February 3, 2018

LEAP (Long-range Energy Alternatives Planning System)- software tool for energy policy analysis and climate change mitigation assessment.  LEAP is an integrated, scenario-based modeling tool that can be used to track energy consumption, production and resource extraction in all sectors of an economy. 
Possibility to create interpolations, step functions and various trend forecasts by entering data directly into LEAP, by importing or creating a link to an Excel spreadsheet. Ability to automatically generate results as standard energy balance reports, follow the standard format employed by the IEA and most national energy planning agencies. Sankey diagrams for visualization the energy balance flows for modelling area.

The SEI Energy Modeling team has created a set of national level "starter" data sets for LEAP. These data sets compile international data together in a consistent manner as a starting point from which developing country analysts can subsequently develop their own more detailed analyses. They are designed to combine historical energy balance data provided by the IEA with various other data sources such as emission factors from the IPCC, population projections from the United Nations, development indicators from the World Bank, non-energy sector GHG sources and sinks from the World Resources Institute and energy resource data from the World Energy Council.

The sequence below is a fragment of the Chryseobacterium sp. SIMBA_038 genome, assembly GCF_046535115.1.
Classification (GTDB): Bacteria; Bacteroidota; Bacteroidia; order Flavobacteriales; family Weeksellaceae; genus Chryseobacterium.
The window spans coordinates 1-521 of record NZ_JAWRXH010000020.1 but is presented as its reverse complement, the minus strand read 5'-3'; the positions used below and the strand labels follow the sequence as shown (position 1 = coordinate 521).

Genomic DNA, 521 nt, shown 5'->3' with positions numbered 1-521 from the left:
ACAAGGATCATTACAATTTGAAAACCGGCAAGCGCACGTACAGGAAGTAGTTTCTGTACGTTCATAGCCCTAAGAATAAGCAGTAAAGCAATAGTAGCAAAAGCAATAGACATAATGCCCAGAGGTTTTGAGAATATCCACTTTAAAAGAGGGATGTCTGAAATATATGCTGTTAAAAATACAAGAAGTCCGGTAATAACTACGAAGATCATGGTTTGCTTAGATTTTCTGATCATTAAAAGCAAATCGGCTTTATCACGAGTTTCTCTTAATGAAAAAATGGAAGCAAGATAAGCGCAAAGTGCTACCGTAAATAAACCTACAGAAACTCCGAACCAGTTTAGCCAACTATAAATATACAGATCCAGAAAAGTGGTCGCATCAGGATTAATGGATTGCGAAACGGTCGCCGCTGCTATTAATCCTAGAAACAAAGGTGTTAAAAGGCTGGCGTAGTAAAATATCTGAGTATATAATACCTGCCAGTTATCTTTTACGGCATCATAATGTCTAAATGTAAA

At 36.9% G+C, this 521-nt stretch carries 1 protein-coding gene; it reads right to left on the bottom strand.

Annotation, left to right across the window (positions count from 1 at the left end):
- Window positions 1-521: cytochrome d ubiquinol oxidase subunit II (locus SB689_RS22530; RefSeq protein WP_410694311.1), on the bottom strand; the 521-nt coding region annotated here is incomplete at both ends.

Needs Addressed
• no energy modelling of future public sector energy trends has been undertaken at national level (art. 3)
• there isn't any programme to implement energy management systems in the public sector at national regional or local level (art. 8)
• insufficient information on training possibilities (art. 17)
• insufficient information on technical tools (art. 17)
• lack of in-house expertise about technical tools (art. 17)
• absence of other tools supporting energy efficiency measures development (art. 17)
• absence of support organisations in your territory addressing energy efficiency matters (art. 17)
• support organisations have unsufficient competency and knowledge (art. 17)
• inadequate information on best energy efficiency practices (art. 17)
Validation/testing information
Dr. Charlie Heaps (charlie.heaps@sei-us.org)